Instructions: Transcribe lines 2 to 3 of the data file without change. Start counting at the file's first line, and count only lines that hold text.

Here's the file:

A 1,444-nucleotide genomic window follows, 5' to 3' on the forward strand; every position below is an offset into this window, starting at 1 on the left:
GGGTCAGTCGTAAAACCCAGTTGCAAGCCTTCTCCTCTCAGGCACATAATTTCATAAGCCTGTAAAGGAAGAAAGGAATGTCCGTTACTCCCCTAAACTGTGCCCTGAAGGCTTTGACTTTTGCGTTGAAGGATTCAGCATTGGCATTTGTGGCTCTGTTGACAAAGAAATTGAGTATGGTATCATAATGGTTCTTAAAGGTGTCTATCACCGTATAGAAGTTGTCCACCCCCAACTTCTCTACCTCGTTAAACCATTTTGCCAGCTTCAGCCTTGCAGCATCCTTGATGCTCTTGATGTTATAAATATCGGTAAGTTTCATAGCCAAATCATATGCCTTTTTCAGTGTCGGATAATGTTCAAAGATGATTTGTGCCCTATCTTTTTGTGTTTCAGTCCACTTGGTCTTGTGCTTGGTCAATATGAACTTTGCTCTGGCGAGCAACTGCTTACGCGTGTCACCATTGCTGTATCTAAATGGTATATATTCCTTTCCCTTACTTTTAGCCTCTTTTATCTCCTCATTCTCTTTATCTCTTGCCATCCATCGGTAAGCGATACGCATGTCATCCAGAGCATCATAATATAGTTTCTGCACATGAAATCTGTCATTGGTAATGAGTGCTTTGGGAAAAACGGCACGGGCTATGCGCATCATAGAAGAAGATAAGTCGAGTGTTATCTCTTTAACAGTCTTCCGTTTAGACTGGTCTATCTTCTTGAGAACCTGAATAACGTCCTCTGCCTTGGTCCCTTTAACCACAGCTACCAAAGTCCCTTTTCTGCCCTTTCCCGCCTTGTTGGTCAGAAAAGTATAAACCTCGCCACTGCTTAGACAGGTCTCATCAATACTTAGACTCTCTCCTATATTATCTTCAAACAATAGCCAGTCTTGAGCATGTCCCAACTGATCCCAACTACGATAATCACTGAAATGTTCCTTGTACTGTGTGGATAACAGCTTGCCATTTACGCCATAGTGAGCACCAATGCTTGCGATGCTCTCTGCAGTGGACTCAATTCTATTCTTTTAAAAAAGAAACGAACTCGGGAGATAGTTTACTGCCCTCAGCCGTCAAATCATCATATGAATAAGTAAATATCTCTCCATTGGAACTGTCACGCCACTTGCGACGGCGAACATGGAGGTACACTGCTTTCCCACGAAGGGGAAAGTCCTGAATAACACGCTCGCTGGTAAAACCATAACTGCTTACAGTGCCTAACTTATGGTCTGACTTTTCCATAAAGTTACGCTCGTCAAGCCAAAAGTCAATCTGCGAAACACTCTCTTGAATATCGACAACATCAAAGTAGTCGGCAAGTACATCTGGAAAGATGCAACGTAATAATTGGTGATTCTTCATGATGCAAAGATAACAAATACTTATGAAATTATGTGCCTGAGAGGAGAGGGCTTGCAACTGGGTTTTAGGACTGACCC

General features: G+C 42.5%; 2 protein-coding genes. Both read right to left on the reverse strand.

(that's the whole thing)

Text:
GGGTCAGTCGTAAAACCCAGTTGCAAGCCTTCTCCTCTCAGGCACATAATTTCATAAGCCTGTAAAGGAAGAAAGGAATGTCCGTTACTCCCCTAAACTGTGCCCTGAAGGCTTTGACTTTTGCGTTGAAGGATTCAGCATTGGCATTTGTGGCTCTGTTGACAAAGAAATTGAGTATGGTATCATAATGGTTCTTAAAGGTGTCTATCACCGTATAGAAGTTGTCCACCCCCAACTTCTCTACCTCGTTAAACCATTTTGCCAGCTTCAGCCTTGCAGCATCCTTGATGCTCTTGATGTTATAAATATCGGTAAGTTTCATAGCCAAATCATATGCCTTTTTCAGTGTCGGATAATGTTCAAAGATGATTTGTGCCCTATCTTTTTGTGTTTCAGTCCACTTGGTCTTGTGCTTGGTCAATATGAACTTTGCTCTGGCGAGCAACTGCTTACGCGTGTCACCATTGCTGTATCTAAATGGTATATATTCCTTTCCCTTACTTTTAGCCTCTTTTATCTCCTCATTCTCTTTATCTCTTGCCATCCATCGGTAAGCGATACGCATGTCATCCAGAGCATCATAATATAGTTTCTGCACATGAAATCTGTCATTGGTAATGAGTGCTTTGGGAAAAACGGCACGGGCTATGCGCATCATAGAAGAAGATAAGTCGAGTGTTATCTCTTTAACAGTCTTCCGTTTAGACTGGTCTATCTTCTTGAGAACCTGAATAACGTCCTCTGCCTTGGTCCCTTTAACCACAGCTACCAAAGTCCCTTTTCTGCCCTTTCCCGCCTTGTTGGTCAGAAAAGTATAAACCTCGCCACTGCTTAGACAGGTCTCATCAATACTTAGACTCTCTCCTATATTATCTTCAAACAATAGCCAGTCTTGAGCATGTCCCAACTGATCCCAACTACGATAATCACTGAAATGTTCCTTGTACTGTGTGGATAACAGCTTGCCATTTACGCCATAGTGAGCACCAATGCTTGCGATGCTCTCTGCAGTGGACTCAATTCTATTCTTTTAAAAAAGAAACGAACTCGGGAGATAGTTTACTGCCCTCAGCCGTCAAATCATCATATGAATAAGTAAATATCTCTCCATTGGAACTGTCACGCCACTTGCGACGGCGAACATGGAGGTACACTGCTTTCCCACGAAGGGGAAAGTCCTGAATAACACGCTCGCTGGTAAAACCATAACTGCTTACAGTGCCTAACTTATGGTCTGACTTTTCCATAAAGTTACGCTCGTCAAGCCAAAAGTCAATCTGCGAAACACTCTCTTGAATATCGACAACATCAAAGTAGTCGGCAAGTACATCTGGAAAGATGCAACGTAATAATTGGTGATTCTTCATGATGCAAAGATAACAAATACTTATGAAATTATGTGCCTGAGAGGAGAGGGCTTGCAACTGGGTTTTAGGACTGACCC

General features: G+C 42.5%; 2 protein-coding genes. Both read right to left on the reverse strand.